“Schools today tend to be test-oriented and standards-based, and home educators have more flexibility to focus on their children’s interests; they tend to try and spend more time on them,” Fields-Smith said. “But I also think the other piece of this is African American parents wanting their children to be validated and affimed in who they are — to talk about their beauty, their possibilities — and to see being African American from a positive view, not a negative view.”
On social media, Christal Gamble — who shares homeschooling tips and curriculum at @mamasweetbaby — frequently uses the hashtag #BlackHistory365.
“He’s not learning about Africa like it’s one country; he’s learning about the whole continent. He’s learning all 54 countries and their capitals,” Gamble said of her six-year-old, Cash Banks. “We talk about #BlackHistory365. It’s an everyday component. Kids are being confronted earlier and earlier with racial issues, and with teaching at home, that’s one area where I can make sure he has a strong foundation and is confident in himself.”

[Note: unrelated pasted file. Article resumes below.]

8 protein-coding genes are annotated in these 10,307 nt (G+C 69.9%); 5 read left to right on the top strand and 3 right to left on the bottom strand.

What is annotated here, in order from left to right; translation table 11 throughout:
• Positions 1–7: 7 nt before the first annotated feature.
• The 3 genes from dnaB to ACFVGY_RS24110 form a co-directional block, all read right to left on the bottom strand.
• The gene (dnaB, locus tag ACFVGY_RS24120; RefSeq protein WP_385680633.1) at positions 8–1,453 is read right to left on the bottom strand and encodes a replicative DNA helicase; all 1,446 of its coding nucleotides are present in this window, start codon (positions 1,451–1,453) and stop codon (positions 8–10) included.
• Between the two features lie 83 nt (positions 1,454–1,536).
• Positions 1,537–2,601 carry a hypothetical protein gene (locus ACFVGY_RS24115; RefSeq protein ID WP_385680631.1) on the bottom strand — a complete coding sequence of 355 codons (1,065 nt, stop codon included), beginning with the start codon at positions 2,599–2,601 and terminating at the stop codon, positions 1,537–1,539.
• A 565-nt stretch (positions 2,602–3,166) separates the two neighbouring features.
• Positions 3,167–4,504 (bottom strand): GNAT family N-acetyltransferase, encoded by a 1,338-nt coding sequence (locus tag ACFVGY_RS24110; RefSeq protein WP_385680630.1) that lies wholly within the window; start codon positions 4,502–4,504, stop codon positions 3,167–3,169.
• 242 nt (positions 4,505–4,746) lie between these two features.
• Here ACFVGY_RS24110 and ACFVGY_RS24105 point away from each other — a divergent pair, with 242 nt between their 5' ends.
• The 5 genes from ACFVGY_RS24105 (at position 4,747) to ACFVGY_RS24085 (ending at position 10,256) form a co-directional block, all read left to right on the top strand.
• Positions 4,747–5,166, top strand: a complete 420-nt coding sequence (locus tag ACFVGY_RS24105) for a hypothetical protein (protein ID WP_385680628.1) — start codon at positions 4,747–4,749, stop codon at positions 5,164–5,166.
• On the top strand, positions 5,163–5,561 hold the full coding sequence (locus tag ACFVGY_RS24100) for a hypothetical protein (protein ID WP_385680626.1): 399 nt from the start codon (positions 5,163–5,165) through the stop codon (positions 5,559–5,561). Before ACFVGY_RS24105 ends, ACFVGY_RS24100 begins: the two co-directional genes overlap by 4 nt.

Years earlier, Gamble began dedicating time to work with Cash on reading, math, Spanish and other subjects even before he went to Pre-K. When Cash’s congenital heart condition became reason to keep him home last school year, switching to homeschool full-time wasn’t that much of a transition. Gamble works in sales, and both mother and son now work and learn at home.
“I’m fine with the school system, there’s nothing wrong with the school system,” she said — she herself graduated from Madison City’s high school and her older sons still attend public school. “But, yeah, COVID definitely gave me a pause to go ahead and pull the youngest completely out. I knew we wouldn’t be going back anytime soon, and I already knew he learned well at home.”
Now, she and Cash dedicate time to learning math facts and geography. She tries to speak exclusively in Spanish for part of the day — in the morning, which means he knows a lot of words for breakfast foods.